Without a sense of the shame or guilt of his or her action, the child will only be hardened in rebellion by physical punishment. Shame (and praise) help the child to internalize the parent’s judgment. It impresses upon the child that the parent is not only more powerful but also right. Like the Puritans, Locke (in 1690), wanted the child to adopt the parent’s moral position, rather than simply bow to superior strength or social pressure.
Ambivalence reaches the level of schizophrenia in our treatment of violence among the young. Parents do not encourage violence, but neither do they take up arms against the industries which encourage it. Parents hide their eyes from the books and comics, slasher films, videos and lyrics which form the texture of an adolescent culture. While all successful societies have inhibited instinct, ours encourages it. Or at least we profess ourselves powerless to interfere with it.
Parents are used to being made to feel guilty about…their contribution to the population problem, the school tax burden, and declining test scores. They expect to be blamed by teachers and psychologists, if not by police. And they will be blamed by the children themselves. It is hardy a wonder, then, that they withdraw into what used to be called “permissiveness” but is really neglect.
Could it be that those who were reared in the postwar years really were spoiled, as we used to hear? Did a child-centered generation, raised in depression and war, produce a self-centered generation that resents children and parenthood?
If our entertainment culture seems debased and unsatisfying, the hope is that our children will create something of greater worth.But it is as if we expect them to create out of nothing, like God, for the encouragement of creativity is in the popular mind, opposed to instruction. There is little sense that creativity must grow out of tradition, even when it is critical of that tradition, and children are scarcely being given the materials on which their creativity could work
[17th-century] Puritans were the first modern parents. Like many of us, they looked on their treatment of children as a test of their own self-control. Their goal was not to simply to ensure the child’s duty to the family, but to help him or her make personal, individual commitments. They were the first authors to state that children must obey God rather than parents, in case of a clear conflict.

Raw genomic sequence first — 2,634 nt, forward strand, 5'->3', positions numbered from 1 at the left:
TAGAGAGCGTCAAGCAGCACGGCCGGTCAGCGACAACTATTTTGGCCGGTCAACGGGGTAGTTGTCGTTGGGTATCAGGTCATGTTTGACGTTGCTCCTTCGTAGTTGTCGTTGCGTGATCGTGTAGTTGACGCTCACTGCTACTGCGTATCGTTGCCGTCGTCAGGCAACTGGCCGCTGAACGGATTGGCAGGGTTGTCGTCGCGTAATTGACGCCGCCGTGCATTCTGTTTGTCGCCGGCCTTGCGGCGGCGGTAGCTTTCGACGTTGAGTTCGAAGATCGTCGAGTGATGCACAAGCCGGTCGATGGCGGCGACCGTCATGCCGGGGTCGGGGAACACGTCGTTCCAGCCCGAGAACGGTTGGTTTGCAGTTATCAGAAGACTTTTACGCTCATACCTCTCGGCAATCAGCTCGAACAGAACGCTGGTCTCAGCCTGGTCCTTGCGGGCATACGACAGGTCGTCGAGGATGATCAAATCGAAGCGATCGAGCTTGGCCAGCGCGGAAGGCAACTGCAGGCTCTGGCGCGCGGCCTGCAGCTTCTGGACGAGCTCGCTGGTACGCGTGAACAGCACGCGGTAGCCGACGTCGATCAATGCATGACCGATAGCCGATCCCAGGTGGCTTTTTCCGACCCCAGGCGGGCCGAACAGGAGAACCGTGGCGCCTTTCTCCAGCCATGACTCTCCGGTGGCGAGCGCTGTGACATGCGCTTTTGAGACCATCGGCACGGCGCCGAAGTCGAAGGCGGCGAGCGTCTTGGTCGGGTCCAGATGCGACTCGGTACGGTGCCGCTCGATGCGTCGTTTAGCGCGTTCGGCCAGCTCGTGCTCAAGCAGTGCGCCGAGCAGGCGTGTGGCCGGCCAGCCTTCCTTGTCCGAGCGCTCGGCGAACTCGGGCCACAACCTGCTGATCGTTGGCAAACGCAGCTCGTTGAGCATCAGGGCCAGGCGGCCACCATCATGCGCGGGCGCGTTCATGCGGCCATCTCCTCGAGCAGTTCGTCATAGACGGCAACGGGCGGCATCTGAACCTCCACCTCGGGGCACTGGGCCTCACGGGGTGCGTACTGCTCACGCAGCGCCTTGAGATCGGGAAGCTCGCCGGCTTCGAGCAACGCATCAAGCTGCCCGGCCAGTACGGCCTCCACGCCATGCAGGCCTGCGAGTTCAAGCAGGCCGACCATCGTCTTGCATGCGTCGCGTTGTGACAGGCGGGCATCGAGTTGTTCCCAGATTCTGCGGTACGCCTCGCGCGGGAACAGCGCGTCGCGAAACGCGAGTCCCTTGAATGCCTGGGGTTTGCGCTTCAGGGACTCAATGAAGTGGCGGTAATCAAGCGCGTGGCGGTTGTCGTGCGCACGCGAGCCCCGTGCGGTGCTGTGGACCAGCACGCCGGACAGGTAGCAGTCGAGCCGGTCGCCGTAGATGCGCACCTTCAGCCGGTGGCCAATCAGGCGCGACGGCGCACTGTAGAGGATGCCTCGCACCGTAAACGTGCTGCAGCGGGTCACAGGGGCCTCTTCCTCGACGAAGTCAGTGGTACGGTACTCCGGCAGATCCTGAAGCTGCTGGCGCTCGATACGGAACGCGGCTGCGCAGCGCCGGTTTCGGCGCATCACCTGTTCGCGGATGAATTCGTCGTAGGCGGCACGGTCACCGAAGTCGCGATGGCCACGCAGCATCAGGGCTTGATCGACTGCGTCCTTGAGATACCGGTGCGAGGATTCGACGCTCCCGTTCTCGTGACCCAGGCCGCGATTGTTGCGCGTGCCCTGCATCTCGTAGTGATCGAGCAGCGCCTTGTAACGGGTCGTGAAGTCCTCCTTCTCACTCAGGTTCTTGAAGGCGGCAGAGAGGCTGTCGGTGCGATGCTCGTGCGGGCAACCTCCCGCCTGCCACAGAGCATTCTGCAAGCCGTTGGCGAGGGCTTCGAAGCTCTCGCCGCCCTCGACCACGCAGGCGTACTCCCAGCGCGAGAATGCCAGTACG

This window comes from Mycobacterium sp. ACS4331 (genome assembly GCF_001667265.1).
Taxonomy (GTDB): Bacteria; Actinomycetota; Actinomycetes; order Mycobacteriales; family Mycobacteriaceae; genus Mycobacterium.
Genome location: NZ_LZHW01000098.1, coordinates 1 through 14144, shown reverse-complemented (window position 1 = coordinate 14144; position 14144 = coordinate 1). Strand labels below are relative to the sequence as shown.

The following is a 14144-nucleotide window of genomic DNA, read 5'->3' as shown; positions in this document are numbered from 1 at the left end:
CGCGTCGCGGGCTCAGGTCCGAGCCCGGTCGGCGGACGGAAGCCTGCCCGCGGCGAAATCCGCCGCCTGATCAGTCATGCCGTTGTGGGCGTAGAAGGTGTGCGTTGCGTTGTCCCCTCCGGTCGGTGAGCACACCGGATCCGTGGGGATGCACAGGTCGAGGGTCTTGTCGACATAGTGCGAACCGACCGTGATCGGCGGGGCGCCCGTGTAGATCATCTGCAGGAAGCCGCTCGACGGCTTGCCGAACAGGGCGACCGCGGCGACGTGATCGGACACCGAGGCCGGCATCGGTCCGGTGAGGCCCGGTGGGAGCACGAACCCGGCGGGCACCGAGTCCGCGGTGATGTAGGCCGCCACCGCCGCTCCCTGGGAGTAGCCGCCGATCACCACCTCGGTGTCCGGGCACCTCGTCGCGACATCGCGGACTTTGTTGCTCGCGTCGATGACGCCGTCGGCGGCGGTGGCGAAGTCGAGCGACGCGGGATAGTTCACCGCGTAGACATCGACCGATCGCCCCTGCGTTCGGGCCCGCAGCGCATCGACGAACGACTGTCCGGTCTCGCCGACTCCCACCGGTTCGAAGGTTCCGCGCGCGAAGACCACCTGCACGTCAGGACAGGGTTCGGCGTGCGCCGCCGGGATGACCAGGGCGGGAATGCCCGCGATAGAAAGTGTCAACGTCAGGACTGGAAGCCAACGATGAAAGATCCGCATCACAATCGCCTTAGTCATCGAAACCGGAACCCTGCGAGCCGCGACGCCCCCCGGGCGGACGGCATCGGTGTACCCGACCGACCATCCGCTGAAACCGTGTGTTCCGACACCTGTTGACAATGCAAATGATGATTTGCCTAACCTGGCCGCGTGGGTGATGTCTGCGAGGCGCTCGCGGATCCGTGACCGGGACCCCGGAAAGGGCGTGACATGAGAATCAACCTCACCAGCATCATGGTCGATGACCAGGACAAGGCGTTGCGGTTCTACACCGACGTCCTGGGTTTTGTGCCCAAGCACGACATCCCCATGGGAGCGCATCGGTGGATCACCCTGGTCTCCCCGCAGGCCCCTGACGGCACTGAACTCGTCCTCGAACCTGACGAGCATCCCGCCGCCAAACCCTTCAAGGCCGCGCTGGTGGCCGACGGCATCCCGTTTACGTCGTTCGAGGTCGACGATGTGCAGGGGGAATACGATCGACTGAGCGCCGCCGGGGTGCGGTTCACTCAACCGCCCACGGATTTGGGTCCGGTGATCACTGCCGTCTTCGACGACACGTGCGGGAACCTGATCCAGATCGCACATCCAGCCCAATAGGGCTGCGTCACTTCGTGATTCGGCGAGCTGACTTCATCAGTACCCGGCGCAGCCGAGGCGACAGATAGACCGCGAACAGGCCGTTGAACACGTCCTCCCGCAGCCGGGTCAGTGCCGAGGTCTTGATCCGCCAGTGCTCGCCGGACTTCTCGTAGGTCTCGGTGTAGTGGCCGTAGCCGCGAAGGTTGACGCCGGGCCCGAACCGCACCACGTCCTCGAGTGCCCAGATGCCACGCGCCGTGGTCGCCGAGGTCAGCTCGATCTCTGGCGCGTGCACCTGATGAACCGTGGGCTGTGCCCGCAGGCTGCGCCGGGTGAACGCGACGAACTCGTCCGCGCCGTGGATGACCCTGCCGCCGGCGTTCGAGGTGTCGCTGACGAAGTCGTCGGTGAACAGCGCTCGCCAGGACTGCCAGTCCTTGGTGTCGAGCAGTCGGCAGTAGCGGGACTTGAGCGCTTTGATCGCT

In the years of the Roman Republic, before the Christian era, Roman education was meant to produce those character traits that would make the ideal family man. Children were taught primarily to be good to their families. To revere gods, one’s parents, and the laws of the state were the primary lessons for Roman boys. Cicero described the goal of their child rearing as “self- control, combined with dutiful affection to parents, and kindliness to kindred.
The person who designed a robot that could act and think as well as your four-year-old would deserve a Nobel Prize. But there is no public recognition for bringing up several truly human beings.
We like the idea of childhood but are not always crazy about the kids we know. We like it, that is, when we are imagining our ownchildhoods. So part of our apparent appreciation of youth is simply envy.
Quintilian [educational writer in Rome around A.D. 100] thought that the earliest years of the child’s life were crucial. Education should start earlier than age seven, within the family. It should not be so hard as to give the child an aversion to learning. Rather, these early lessons would take the form of play–that embryonic notion of kindergarten.
Children became an obsessive theme in Victorian culture at the same time that they were being exploited as never before. As the horrors of life multiplied for some children, the image of childhood was increasingly exalted. Children became the last symbols of purity in a world which was seen as increasingly ugly.